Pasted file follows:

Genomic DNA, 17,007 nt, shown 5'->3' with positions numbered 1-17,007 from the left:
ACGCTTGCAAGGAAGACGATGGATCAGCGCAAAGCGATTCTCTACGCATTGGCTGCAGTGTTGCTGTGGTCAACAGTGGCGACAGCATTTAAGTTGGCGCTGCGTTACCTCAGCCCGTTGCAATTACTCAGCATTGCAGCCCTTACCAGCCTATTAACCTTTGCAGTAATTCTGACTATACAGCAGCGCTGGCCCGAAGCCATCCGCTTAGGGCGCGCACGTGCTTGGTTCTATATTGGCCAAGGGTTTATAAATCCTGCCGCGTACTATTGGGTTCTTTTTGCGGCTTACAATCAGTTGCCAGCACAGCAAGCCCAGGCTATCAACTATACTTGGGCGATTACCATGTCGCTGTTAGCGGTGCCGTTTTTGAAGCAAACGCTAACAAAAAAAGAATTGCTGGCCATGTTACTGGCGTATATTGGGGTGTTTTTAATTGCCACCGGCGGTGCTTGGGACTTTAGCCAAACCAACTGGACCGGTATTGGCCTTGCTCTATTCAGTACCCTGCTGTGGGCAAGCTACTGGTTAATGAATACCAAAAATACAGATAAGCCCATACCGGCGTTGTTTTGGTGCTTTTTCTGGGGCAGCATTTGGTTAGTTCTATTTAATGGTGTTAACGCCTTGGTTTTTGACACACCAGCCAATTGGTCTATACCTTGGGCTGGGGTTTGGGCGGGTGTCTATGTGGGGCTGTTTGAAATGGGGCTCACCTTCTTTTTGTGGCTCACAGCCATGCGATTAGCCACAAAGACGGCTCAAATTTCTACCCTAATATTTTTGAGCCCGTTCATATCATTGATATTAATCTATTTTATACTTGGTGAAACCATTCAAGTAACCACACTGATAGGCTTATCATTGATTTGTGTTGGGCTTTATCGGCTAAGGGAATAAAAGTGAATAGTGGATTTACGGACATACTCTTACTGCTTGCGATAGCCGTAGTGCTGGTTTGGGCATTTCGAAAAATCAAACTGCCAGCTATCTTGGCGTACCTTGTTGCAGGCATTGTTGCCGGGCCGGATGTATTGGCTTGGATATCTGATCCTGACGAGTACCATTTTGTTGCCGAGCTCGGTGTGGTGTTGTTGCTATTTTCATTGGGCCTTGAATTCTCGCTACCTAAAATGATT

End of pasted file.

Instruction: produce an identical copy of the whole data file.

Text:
Genomic DNA, 17,007 nt, shown 5'->3' with positions numbered 1-17,007 from the left:
ACGCTTGCAAGGAAGACGATGGATCAGCGCAAAGCGATTCTCTACGCATTGGCTGCAGTGTTGCTGTGGTCAACAGTGGCGACAGCATTTAAGTTGGCGCTGCGTTACCTCAGCCCGTTGCAATTACTCAGCATTGCAGCCCTTACCAGCCTATTAACCTTTGCAGTAATTCTGACTATACAGCAGCGCTGGCCCGAAGCCATCCGCTTAGGGCGCGCACGTGCTTGGTTCTATATTGGCCAAGGGTTTATAAATCCTGCCGCGTACTATTGGGTTCTTTTTGCGGCTTACAATCAGTTGCCAGCACAGCAAGCCCAGGCTATCAACTATACTTGGGCGATTACCATGTCGCTGTTAGCGGTGCCGTTTTTGAAGCAAACGCTAACAAAAAAAGAATTGCTGGCCATGTTACTGGCGTATATTGGGGTGTTTTTAATTGCCACCGGCGGTGCTTGGGACTTTAGCCAAACCAACTGGACCGGTATTGGCCTTGCTCTATTCAGTACCCTGCTGTGGGCAAGCTACTGGTTAATGAATACCAAAAATACAGATAAGCCCATACCGGCGTTGTTTTGGTGCTTTTTCTGGGGCAGCATTTGGTTAGTTCTATTTAATGGTGTTAACGCCTTGGTTTTTGACACACCAGCCAATTGGTCTATACCTTGGGCTGGGGTTTGGGCGGGTGTCTATGTGGGGCTGTTTGAAATGGGGCTCACCTTCTTTTTGTGGCTCACAGCCATGCGATTAGCCACAAAGACGGCTCAAATTTCTACCCTAATATTTTTGAGCCCGTTCATATCATTGATATTAATCTATTTTATACTTGGTGAAACCATTCAAGTAACCACACTGATAGGCTTATCATTGATTTGTGTTGGGCTTTATCGGCTAAGGGAATAAAAGTGAATAGTGGATTTACGGACATACTCTTACTGCTTGCGATAGCCGTAGTGCTGGTTTGGGCATTTCGAAAAATCAAACTGCCAGCTATCTTGGCGTACCTTGTTGCAGGCATTGTTGCCGGGCCGGATGTATTGGCTTGGATATCTGATCCTGACGAGTACCATTTTGTTGCCGAGCTCGGTGTGGTGTTGTTGCTATTTTCATTGGGCCTTGAATTCTCGCTACCTAAAATGATT